Country Classifications and Urbanization Processes

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Compare and contrast the main characteristics of the urbanization process in the First and Third Worlds

Urbanization, meaning the increase in the proportion of the total population living in urban areas, has been a worldwide phenomenon since 1950 (Pacione), particularly due to the rapid economic development after the second world, but such a process has existed for centuries, as early as in the 18th and 19th century when the industrial revolution took place in Europe. Even so, the urbanization processes in First World and Third World are different. This essay will focus on and compare the characteristics of the urbanization process in First World and Third World, from the 16th century till now.

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For example, more than 1 million people were living in Tokyo, the capital of Japan, as early as 1700. (Pacione) Also, according to the United Nations (1995) World Urbanization, almost all the first 15th largest urban agglomerations were found in First World while the first three largest urban agglomerations were New York, London and Tokyo and the 15th was Berlin in Germant, which is still in First World. Only two in fifteen were found in China – Beijing and Shanghai. However, when the United Nations released the report about the urban agglomerations in the world again in 2009, the ranking has been totally different: the largest cities in the world is still in First World – Tokyo, but the second has been Delhi in India while the third Sao Paulo in Brazil. Only four in the first 15th largest cities are found in First World. (UN Urban Agglomerations 2009) This indicates that Third World now is experiencing the phrase of urbanization while the First World has gone into another phrase – suburbanization or even counterurbanization.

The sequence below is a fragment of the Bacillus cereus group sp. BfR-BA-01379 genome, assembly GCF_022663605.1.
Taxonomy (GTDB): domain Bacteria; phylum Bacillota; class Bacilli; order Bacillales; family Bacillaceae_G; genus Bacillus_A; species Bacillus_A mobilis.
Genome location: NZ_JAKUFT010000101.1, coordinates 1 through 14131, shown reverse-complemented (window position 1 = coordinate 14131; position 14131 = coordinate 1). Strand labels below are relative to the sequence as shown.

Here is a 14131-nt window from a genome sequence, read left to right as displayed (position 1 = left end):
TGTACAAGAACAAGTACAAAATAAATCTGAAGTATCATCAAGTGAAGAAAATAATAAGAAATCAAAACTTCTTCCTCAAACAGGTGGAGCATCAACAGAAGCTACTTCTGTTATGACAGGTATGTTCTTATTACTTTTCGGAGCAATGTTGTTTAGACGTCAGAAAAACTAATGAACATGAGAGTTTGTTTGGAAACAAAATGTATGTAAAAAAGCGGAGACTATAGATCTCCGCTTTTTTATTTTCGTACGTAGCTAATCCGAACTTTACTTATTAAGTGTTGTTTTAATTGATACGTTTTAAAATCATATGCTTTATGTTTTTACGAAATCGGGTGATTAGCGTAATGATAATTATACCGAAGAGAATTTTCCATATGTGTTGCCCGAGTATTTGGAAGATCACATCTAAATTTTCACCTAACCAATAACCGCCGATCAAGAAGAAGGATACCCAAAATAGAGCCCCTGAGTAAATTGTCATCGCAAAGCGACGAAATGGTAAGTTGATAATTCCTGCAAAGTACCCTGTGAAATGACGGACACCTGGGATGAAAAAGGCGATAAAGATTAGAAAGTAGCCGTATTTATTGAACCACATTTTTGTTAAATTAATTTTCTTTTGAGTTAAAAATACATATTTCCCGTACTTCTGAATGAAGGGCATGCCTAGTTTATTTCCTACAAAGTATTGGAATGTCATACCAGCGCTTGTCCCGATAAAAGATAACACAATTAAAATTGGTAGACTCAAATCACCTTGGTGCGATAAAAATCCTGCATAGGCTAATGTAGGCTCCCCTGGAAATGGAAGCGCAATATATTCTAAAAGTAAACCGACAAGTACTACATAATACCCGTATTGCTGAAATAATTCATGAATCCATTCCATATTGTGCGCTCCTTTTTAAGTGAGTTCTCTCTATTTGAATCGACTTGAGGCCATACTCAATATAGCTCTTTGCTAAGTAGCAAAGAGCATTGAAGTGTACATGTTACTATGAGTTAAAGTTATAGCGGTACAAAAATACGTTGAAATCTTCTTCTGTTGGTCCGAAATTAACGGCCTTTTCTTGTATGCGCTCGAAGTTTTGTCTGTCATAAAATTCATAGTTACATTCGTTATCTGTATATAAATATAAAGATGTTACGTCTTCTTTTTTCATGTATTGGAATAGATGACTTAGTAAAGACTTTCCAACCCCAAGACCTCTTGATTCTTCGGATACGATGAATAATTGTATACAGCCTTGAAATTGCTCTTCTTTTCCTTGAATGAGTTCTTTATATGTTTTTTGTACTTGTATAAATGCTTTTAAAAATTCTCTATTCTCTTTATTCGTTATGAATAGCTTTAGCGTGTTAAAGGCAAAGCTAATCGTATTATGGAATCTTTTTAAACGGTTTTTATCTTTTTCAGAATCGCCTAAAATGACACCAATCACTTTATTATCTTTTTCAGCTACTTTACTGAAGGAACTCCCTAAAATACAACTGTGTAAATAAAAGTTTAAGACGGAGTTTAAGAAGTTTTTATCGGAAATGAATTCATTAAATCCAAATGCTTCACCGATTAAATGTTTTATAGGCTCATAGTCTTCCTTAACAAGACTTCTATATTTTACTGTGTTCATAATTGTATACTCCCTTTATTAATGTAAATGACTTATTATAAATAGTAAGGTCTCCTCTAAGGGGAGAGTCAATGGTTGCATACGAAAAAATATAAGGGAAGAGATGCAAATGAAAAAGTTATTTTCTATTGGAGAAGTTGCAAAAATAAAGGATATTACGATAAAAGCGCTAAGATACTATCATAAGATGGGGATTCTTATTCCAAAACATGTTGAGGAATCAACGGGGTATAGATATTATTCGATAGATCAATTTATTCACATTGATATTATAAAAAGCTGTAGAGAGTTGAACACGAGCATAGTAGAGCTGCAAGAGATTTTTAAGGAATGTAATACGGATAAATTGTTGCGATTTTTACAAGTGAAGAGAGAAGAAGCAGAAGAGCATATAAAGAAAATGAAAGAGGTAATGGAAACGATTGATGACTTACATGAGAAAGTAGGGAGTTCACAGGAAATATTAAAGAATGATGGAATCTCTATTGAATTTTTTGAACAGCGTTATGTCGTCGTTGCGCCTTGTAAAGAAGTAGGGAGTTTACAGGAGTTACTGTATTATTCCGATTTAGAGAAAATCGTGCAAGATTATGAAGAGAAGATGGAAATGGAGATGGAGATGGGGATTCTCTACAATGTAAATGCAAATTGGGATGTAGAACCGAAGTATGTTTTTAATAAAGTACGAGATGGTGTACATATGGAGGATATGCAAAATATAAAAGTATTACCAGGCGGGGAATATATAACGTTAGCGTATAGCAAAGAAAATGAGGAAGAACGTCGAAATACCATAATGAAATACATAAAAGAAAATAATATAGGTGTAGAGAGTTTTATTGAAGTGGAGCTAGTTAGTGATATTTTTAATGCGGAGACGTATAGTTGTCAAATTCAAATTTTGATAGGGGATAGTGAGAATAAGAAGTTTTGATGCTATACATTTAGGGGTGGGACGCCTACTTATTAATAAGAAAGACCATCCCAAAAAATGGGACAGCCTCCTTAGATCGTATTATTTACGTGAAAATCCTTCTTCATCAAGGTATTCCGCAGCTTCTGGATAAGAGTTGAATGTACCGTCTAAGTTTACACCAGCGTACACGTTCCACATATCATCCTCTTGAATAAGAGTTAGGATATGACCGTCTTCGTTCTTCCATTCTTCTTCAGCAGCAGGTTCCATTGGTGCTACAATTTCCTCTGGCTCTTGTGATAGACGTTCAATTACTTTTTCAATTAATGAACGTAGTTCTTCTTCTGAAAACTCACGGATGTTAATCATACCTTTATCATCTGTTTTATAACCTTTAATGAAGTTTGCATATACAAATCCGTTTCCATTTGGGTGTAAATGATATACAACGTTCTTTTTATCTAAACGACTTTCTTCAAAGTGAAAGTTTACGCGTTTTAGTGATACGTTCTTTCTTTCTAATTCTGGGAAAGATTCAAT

In fact, population growth in rural areas has continued to rise over recent decades in advanced nations such as Britain, Canada and Australia. (Pacione) Such a trend is mainly due to the push factors – urban problems such as poor air quality, traffic congestion and high land price, as well as the
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